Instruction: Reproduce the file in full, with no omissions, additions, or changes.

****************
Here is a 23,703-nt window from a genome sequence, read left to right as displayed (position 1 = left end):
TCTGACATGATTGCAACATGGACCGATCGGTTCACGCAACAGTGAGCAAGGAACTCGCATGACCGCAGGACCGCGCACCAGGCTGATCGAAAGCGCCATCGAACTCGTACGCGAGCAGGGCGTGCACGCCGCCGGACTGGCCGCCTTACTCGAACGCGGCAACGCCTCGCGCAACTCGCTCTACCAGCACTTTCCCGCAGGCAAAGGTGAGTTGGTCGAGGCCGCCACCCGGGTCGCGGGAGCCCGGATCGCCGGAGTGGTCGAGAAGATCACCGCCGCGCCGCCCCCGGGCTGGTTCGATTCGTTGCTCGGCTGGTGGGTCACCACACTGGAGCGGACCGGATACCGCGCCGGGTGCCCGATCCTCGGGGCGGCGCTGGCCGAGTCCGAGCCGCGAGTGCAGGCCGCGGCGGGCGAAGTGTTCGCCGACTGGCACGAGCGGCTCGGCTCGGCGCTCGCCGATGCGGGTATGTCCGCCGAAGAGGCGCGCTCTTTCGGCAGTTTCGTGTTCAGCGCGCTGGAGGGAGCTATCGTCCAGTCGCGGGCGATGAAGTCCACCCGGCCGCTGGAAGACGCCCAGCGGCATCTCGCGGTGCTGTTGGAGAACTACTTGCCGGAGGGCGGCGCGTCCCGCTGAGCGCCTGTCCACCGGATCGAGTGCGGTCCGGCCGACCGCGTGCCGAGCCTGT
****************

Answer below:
Here is a 23,703-nt window from a genome sequence, read left to right as displayed (position 1 = left end):
TCTGACATGATTGCAACATGGACCGATCGGTTCACGCAACAGTGAGCAAGGAACTCGCATGACCGCAGGACCGCGCACCAGGCTGATCGAAAGCGCCATCGAACTCGTACGCGAGCAGGGCGTGCACGCCGCCGGACTGGCCGCCTTACTCGAACGCGGCAACGCCTCGCGCAACTCGCTCTACCAGCACTTTCCCGCAGGCAAAGGTGAGTTGGTCGAGGCCGCCACCCGGGTCGCGGGAGCCCGGATCGCCGGAGTGGTCGAGAAGATCACCGCCGCGCCGCCCCCGGGCTGGTTCGATTCGTTGCTCGGCTGGTGGGTCACCACACTGGAGCGGACCGGATACCGCGCCGGGTGCCCGATCCTCGGGGCGGCGCTGGCCGAGTCCGAGCCGCGAGTGCAGGCCGCGGCGGGCGAAGTGTTCGCCGACTGGCACGAGCGGCTCGGCTCGGCGCTCGCCGATGCGGGTATGTCCGCCGAAGAGGCGCGCTCTTTCGGCAGTTTCGTGTTCAGCGCGCTGGAGGGAGCTATCGTCCAGTCGCGGGCGATGAAGTCCACCCGGCCGCTGGAAGACGCCCAGCGGCATCTCGCGGTGCTGTTGGAGAACTACTTGCCGGAGGGCGGCGCGTCCCGCTGAGCGCCTGTCCACCGGATCGAGTGCGGTCCGGCCGACCGCGTGCCGAGCCTGT